Any good business case for doing something new or different has two components: opportunity and risk. Governments, companies, communities, and people like you and me need to justify why we change: what’s the upside if we do (opportunity), and what’s the downside if we don’t (risk). When it comes to convincing companies to be more sustainable, we’ve done a good job on the opportunity side. We need to be smarter on the risk side. Below are 3 risk arguments in the climate debate.
For twelve years, my focus has been on helping companies to size the benefits (opportunity) of sustainability-oriented strategies. Any company can use the free dashboard and spreadsheets on my website to size its potential bottom-line benefits from aggressive sustainability-related strategies. They will find that if a typical company were to use best-practice sustainability approaches already being used by real companies, it could improve its profit by at least 51 to 81 percent within three to five years. The opportunity side of the business case is robust.
However, I low-balled the risk side. The business case simulator evaluates 14 sustainability-related risks that could hit a company in the next three to five years, and shows that they could jeopardize 16 to 36 percent of today’s profits if the company did nothing more on sustainability than it is already doing. On the climate change front, the simulator assesses the cost to a company if governments were to put a price on carbon in an effort to mitigate climate change. However, my methodology doesn’t size the cost of a 15th risk—the risk to company operations if / when climate destabilization happens.
I omitted that risk because I thought at the time that it was beyond the three-to-five year range used throughout the business case simulator. However, as pointed out in my January 7 blog, extreme and weird weather associated with climate destabilization is already happening. If we factor in the potential direct and indirect costs of climate change on a company and its value chain, the risk to profits would be much higher than 16 to 36 percent. In fact, all bets might be off on the company continuing as a going concern. So this would help size the company-level climate risk? the potential cost to a company if it did not do more to help mitigate climate change. Maybe alerting companies to this risk would energize them to reduce their carbon footprints and to lobby governments to institute more aggressive policies to avoid climate destabilization.
There is also a society-level climate risk—the cost to society if it does not do more to avoid climate change. This is the argument we should lead with to get the attention of citizens, businesses, and governments. Climate scientists and economists are becoming more forceful in their sizing of the potential economic, social, and ecological costs / risks of climate destabilization. This energizes people concerned about the world that their kids and grandchildren are inheriting.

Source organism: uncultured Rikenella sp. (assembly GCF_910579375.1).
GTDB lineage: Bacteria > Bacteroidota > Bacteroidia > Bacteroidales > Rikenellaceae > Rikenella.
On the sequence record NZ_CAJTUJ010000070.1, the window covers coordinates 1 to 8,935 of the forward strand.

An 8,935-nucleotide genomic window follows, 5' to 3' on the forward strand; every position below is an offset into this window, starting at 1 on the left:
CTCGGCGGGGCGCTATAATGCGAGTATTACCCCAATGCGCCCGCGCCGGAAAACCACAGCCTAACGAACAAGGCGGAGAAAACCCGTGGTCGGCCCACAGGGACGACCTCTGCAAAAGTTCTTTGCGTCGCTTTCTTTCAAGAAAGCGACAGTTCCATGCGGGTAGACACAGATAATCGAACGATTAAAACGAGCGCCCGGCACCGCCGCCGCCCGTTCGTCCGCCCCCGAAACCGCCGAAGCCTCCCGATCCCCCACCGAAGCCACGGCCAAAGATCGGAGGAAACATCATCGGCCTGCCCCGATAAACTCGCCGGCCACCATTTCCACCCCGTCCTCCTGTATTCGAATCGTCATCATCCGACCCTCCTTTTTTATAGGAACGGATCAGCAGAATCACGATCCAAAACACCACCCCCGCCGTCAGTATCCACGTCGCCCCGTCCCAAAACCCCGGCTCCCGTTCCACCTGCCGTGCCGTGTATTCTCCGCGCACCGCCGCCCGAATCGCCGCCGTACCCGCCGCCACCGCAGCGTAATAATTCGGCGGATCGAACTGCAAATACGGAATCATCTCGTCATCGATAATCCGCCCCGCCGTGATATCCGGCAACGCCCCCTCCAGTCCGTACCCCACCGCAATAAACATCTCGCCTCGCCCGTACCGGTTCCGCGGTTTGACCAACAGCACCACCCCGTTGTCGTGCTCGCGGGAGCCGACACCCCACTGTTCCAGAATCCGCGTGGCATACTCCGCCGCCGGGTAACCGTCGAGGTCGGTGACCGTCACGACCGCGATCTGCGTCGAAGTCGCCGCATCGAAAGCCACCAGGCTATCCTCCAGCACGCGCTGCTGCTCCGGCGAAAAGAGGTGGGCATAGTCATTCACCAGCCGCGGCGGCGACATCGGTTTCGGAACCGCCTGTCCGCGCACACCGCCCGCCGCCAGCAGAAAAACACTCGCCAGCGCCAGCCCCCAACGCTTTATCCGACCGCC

There is a third risk-related argument in the climate destabilization debate: the relative risk argument. The most effective articulation of this risk argument that I have seen is in a ten minute video posted on YouTube by science teacher Greg Craven in 2007: “The Most Terrifying Video You’ll Ever See 2.”
It is a corny and obviously low budget production. Maybe that’s why it is so memorable. What it lacks in production value, it makes up for with logic. Its case for action is compelling because it is based on relative risk, not opportunity. Greg barely talks about how great it will be if we avoid climate destabilization—the upside. Instead, he deploys a relative risk argument on the downside.
He uses a simple 2 x 2 risk analysis matrix to show that the risk of not acting to prevent climate destabilization is greater than the risk of taking action for nothing. He compares the risk of not stopping climate destabilization—the downside—to the risk of wasting money trying to prevent something that might not happen (despite climate scientists’ ominous predictions). The video mentions absolute risks but focuses on relative risks. The risk / cost of inaction on climate change if it does happen far outweighs the risk / cost of wasted action if it doesn’t happen. The relative risk case is the clincher. Very clever.
From my experience, risk-avoidance is a more powerful driver of change that opportunity-capture. Risk provides the wake-up call; opportunity is the icing on the cake. It’s time we unleashed our company-level, society-level, and relative risk arguments in the debate about climate destabilization. If we care about our children and grandchildren, this is a debate that we can’t afford to lose.
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